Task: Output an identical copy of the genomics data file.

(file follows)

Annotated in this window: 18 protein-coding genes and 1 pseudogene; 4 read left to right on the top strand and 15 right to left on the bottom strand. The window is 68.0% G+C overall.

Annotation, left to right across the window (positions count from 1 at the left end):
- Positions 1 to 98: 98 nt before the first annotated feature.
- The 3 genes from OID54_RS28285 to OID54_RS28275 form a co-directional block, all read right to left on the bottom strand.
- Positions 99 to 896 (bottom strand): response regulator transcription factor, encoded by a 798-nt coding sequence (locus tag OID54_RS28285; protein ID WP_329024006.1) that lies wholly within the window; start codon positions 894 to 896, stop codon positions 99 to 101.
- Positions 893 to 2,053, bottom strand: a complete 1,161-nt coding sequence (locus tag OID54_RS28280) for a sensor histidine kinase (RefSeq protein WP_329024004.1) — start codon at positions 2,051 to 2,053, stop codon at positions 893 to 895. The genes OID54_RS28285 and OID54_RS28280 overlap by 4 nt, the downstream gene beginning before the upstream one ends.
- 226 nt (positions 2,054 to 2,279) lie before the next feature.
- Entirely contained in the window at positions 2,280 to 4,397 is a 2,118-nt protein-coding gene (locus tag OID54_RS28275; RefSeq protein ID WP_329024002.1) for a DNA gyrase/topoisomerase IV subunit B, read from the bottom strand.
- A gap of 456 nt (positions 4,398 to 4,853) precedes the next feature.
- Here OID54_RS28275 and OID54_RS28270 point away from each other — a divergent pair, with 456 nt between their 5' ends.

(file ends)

Annotated in this window: 18 protein-coding genes and 1 pseudogene; 4 read left to right on the top strand and 15 right to left on the bottom strand. The window is 68.0% G+C overall.

Annotation, left to right across the window (positions count from 1 at the left end):
- Positions 1 to 98: 98 nt before the first annotated feature.
- The 3 genes from OID54_RS28285 to OID54_RS28275 form a co-directional block, all read right to left on the bottom strand.
- Positions 99 to 896 (bottom strand): response regulator transcription factor, encoded by a 798-nt coding sequence (locus tag OID54_RS28285; protein ID WP_329024006.1) that lies wholly within the window; start codon positions 894 to 896, stop codon positions 99 to 101.
- Positions 893 to 2,053, bottom strand: a complete 1,161-nt coding sequence (locus tag OID54_RS28280) for a sensor histidine kinase (RefSeq protein WP_329024004.1) — start codon at positions 2,051 to 2,053, stop codon at positions 893 to 895. The genes OID54_RS28285 and OID54_RS28280 overlap by 4 nt, the downstream gene beginning before the upstream one ends.
- 226 nt (positions 2,054 to 2,279) lie before the next feature.
- Entirely contained in the window at positions 2,280 to 4,397 is a 2,118-nt protein-coding gene (locus tag OID54_RS28275; RefSeq protein ID WP_329024002.1) for a DNA gyrase/topoisomerase IV subunit B, read from the bottom strand.
- A gap of 456 nt (positions 4,398 to 4,853) precedes the next feature.
- Here OID54_RS28275 and OID54_RS28270 point away from each other — a divergent pair, with 456 nt between their 5' ends.